Wild Mama

Who knows how many kittens came in that first litter.

Two remained to be semi-tamed.

But you, you wild thing,

You just did what came naturally.

You must have been off catching mice

While I was making friends

With your two survivors.

You must have been out doing wild things

With the tom cat behind the churchyard.

I don’t blame you, girl.

You just did what comes naturally.

And I was just trying to help

Control the population

So it wouldn’t become a colony.

Did I try to help too much?

Should I have let you have your second litter

Where you felt safe,

Even though the storm was coming

And the tom might have devoured them.

I took advantage of your hunger

Just trying to help,

And trapped you in the box

With your babies still in your belly.

They took you away

Tried to make you comfortable and safe

But you didn’t feel safe.

The babies had to come

And you had to protect them.

Doing what comes naturally,

You attacked those who were trying to help

Because you didn’t understand.

You used the only weapons you had,

Biting as hard as you could

Tearing through the flesh.

Scratching and biting again.

So the law came down

And took you all to jail.

You were so confused.

Terrified by the others,

The smell of fear around you,

And the barking dogs.

You couldn’t focus on your babies.

Until they put a cover up

Then you felt safer, but still afraid.

You waited

and did the best you could.

For ten days.

They asked me to help

And of course, I said yes.

They took the babies.

And I took you to the place

Where you went to sleep and woke up to pain

And no babies.

I carried you in the box

to a place closer to home.

I tried to talk to you

Tried to feed you.

Your yellow eyes staring holes through my heart.

You only wanted freedom.

The next day, I opened the box.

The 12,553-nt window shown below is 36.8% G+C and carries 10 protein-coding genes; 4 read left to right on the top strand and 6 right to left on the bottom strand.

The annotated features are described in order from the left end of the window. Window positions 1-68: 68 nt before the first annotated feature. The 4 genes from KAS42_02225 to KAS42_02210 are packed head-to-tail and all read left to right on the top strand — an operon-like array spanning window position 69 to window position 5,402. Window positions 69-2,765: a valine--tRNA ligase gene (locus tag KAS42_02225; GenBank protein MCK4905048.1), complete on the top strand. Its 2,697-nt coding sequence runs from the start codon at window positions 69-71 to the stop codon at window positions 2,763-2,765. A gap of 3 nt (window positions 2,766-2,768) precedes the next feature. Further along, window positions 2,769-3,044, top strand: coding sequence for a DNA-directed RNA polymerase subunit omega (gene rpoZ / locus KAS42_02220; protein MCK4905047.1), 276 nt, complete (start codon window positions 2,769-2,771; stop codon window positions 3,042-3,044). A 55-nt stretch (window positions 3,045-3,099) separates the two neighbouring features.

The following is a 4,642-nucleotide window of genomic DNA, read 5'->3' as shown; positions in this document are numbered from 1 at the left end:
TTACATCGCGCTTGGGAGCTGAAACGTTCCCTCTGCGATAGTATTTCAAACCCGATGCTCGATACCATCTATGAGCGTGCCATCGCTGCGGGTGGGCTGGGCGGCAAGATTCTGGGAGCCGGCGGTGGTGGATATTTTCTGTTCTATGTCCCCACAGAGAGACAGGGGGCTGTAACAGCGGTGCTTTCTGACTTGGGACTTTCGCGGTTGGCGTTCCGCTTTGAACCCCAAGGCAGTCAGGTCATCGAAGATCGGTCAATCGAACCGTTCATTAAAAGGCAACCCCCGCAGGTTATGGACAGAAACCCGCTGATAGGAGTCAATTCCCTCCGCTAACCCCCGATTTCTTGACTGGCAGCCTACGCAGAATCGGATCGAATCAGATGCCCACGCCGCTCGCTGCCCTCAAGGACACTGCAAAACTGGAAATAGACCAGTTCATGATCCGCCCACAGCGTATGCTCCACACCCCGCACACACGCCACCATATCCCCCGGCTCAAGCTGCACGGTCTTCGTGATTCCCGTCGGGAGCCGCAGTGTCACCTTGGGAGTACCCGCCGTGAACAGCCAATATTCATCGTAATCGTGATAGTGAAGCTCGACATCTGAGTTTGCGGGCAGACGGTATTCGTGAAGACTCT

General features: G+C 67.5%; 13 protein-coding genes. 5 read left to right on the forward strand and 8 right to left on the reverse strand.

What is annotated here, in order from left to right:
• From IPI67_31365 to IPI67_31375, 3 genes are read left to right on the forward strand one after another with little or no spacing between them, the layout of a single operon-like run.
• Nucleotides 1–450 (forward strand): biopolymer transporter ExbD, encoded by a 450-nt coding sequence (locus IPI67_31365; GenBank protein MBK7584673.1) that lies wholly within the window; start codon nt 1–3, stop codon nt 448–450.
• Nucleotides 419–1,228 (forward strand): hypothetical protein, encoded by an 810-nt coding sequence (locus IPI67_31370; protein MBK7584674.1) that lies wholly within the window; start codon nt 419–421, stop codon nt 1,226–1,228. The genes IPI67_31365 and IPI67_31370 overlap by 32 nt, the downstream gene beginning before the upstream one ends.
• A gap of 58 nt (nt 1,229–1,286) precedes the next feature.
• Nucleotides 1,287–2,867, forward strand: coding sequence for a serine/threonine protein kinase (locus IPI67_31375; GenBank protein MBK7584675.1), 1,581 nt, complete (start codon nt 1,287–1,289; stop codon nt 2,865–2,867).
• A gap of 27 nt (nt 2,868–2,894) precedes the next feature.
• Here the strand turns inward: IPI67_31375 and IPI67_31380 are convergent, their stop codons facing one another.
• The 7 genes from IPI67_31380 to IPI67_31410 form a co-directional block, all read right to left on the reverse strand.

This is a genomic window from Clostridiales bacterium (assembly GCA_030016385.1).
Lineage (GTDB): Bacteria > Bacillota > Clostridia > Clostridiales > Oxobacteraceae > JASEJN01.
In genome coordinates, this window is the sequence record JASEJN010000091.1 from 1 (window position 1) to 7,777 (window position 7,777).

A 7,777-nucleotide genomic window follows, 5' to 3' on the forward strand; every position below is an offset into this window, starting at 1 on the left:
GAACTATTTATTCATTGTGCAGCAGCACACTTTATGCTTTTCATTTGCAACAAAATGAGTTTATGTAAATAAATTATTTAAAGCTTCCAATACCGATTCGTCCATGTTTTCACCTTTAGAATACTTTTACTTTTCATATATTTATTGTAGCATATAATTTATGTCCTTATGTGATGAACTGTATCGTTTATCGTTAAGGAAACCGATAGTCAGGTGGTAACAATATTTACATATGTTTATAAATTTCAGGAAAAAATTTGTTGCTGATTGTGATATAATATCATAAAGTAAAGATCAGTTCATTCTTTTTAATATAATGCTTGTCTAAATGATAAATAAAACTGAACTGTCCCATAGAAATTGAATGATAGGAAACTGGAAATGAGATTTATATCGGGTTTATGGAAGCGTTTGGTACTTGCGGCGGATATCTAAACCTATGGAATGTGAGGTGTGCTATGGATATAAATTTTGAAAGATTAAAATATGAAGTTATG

You waited until my back was turned,

Then stepped past my poultry pate peace offering,

And hurried away.

I didn’t know if I would see you again

Or if you could ever forgive me.

But feral cats multiply quickly.

And you will have no more babies.

> <

Mama Cat did come back to the church courtyard yesterday. She seemed happy to see me and readily accepted food now that she is free. Her two older kittens, who I released back at the church after they were spayed, are slowly becoming more social. The younger kittens are being bottle fed in the home of a couple who volunteered for this mission. I get to take two bottle feeding shifts today. We’ll see how it goes.


Feral Cat Adventures Part 2



A couple of months ago, I wrote about our old feral church cat, Moses, who turned out to be Miss Moses, since we found out she was a girl. Miss Moses had cancer eating away at her mouth, and though she continued to eat plenty of canned cat food, she became more emaciated. She was sleeping a lot, and still feral, would not accept care for her skin and ears. We decided that it was time to say goodbye to Miss Moses on Sunday. Her body is now buried in a semi-secret spot, but her spirit has crossed the Rainbow Bridge.

Leaving food out for Miss Moses attracted another feral cat who started hanging around our church about a year ago. The new cat, a very feral black and white, later showed up with kittens, so I started calling her Mama Cat. When her two surviving kittens looked about 5 months old, I realized we needed to take action to keep our feral cat colony from exploding.


Getting used to the carrier with food inside. Hungry Mama makes a rare entrance, while Patch looks to see if there’s room for her.

After a few weeks of getting the kittens used to me and used to eating in the carriers, and two nights in captivity, our  big kittens were spayed and got rabies and distemper shots. They each got the tip of one ear clipped and blue tattoo lines under their incisions to show they’ve been spayed.

The black and white kitten, who we’ve named “Patch,” has a bad eye which will likely need to be removed. Patch has become quite friendly and allows me to pet her, even without the enticement of food. But she she will not allow me to pick her up yet without squirming like crazy. Her bad eye is better and no longer leaking, but will probably still need to be removed at some point. Her less social sister, Gray is coming along slowly.


Patch and Gray

As I was preparing to get the kittens ready for their trip to the spay/neuter clinic, I didn’t see Mama cat much. When I did see her, she looked bigger in the belly making me wonder. When I was in the midst of getting the big kittens spayed, it became obvious their mama was pregnant again.